It is like no other book about Chicago’s past and present—exploring the dynamic
changes that have continuously shaped the greater Loop district from the late nineteenth
century to the present time. Downtown’s evolution is vividly portrayed through historical
photos interlaced with a tapestry of memories, experiences and thoughts related
by interviewees such as Josephine Baskin Minow, Gary Johnson, Jerome R. Butler,
James McDonough, Ann Roth, James O’Connor, Kay Mayer, Michael Demetrio, Bernard
Judge, Paul Meincke, Potter Palmer IV and Marshall Field V.
The book is brimming with a rich variety of subjects including architecture and
urban planning, department stores, restaurants, movie palaces, public transportation,
parks, and remembrances of a cross-section of influential current and former Chicagoans.
Highlighting its 250+ pages is a remarkable assemblage of more than 250 photographs
ranging from seldom-seen views found in local archives to previously untapped collections.
Unique and obscure subjects are featured together with some of downtown’s more familiar
and enduring icons. The most alluring images are enhanced to full-page size or reproduced
in color, while photographs separated by decades invite spirited comparison. A descriptive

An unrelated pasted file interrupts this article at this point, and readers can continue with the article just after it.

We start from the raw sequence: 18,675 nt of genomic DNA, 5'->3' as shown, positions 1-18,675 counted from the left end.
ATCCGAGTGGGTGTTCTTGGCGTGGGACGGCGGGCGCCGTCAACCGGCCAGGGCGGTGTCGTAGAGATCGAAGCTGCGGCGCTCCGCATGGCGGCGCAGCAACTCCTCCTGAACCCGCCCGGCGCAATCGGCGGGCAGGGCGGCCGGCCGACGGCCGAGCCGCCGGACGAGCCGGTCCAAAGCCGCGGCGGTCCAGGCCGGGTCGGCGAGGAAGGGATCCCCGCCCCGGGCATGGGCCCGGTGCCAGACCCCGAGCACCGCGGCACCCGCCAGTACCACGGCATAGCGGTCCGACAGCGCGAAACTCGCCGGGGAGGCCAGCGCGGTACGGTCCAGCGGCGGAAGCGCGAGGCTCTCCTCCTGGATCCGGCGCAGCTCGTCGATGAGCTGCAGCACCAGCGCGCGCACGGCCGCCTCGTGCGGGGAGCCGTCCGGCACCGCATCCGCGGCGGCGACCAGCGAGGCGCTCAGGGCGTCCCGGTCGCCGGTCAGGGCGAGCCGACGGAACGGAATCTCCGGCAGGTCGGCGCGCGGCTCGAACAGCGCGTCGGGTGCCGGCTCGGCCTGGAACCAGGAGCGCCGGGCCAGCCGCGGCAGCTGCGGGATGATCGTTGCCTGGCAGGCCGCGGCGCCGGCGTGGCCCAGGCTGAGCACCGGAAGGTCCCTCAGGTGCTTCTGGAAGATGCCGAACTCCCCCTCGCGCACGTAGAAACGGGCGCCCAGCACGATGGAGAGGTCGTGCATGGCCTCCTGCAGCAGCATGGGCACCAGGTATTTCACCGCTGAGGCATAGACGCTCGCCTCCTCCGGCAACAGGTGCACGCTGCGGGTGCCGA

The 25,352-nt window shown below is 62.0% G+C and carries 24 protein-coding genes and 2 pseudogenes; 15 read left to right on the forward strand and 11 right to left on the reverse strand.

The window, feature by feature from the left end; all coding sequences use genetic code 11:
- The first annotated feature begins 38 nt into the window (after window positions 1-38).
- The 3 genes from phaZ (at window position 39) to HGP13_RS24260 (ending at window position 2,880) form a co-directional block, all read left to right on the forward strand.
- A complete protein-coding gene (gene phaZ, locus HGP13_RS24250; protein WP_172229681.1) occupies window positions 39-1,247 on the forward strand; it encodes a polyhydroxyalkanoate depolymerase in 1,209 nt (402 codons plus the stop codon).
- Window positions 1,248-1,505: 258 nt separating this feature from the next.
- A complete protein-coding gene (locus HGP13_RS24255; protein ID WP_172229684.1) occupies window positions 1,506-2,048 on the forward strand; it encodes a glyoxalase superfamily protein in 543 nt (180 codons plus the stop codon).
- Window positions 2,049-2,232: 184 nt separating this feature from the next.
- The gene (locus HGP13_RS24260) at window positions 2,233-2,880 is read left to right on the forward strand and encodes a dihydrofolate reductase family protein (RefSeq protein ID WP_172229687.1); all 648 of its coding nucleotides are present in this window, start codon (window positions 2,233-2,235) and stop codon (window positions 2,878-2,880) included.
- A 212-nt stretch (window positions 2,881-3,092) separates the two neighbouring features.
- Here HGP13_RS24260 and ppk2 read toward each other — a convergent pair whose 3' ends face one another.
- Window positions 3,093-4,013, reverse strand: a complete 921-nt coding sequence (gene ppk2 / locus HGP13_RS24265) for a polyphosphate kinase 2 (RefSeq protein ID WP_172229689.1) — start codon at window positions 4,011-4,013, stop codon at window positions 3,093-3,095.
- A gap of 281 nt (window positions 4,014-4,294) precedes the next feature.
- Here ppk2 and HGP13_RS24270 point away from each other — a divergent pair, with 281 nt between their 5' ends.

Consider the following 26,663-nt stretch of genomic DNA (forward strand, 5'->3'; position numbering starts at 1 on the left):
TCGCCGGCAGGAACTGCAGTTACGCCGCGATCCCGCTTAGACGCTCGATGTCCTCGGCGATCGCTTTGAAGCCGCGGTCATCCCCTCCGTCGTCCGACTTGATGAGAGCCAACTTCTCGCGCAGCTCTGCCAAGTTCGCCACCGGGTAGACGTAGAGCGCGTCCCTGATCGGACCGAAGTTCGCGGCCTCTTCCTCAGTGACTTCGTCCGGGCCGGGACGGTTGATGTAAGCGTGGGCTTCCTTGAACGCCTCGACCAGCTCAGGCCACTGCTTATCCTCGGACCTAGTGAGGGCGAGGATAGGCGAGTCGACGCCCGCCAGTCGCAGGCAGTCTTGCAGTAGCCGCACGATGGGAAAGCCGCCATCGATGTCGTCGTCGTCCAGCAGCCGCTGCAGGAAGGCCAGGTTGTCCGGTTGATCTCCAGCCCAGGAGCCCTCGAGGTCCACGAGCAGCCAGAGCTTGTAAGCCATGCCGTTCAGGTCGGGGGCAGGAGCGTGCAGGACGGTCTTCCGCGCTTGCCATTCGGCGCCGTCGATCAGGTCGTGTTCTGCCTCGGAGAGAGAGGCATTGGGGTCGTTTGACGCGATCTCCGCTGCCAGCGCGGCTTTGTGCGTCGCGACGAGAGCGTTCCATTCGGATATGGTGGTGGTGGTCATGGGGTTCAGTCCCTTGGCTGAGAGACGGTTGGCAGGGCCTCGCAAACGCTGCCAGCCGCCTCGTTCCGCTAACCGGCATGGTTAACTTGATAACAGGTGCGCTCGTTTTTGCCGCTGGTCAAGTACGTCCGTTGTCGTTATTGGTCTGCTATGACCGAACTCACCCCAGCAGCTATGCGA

narrative introduces each section of the book, tying all the elements together.
This book is co-authored by Chicago historians Eric Bronsky and Neal Samors. The
authors have created a virtual time machine trip through downtown Chicago’s whirlwind
past, one that is sure to evoke pleasant memories and encourage sharing with family
Eric, a transit enthusiast and freelance writer, worked as an architectural modelbuilder
and historian for the City of Chicago under several mayors. Neal has authored or
co-authored seven books about Chicago’s neighborhoods and eras. His recent book,
Chicago in the Sixties: Remembering a Time of Change, won the 2007 Independent Publisher
Book Award in the History Books category.
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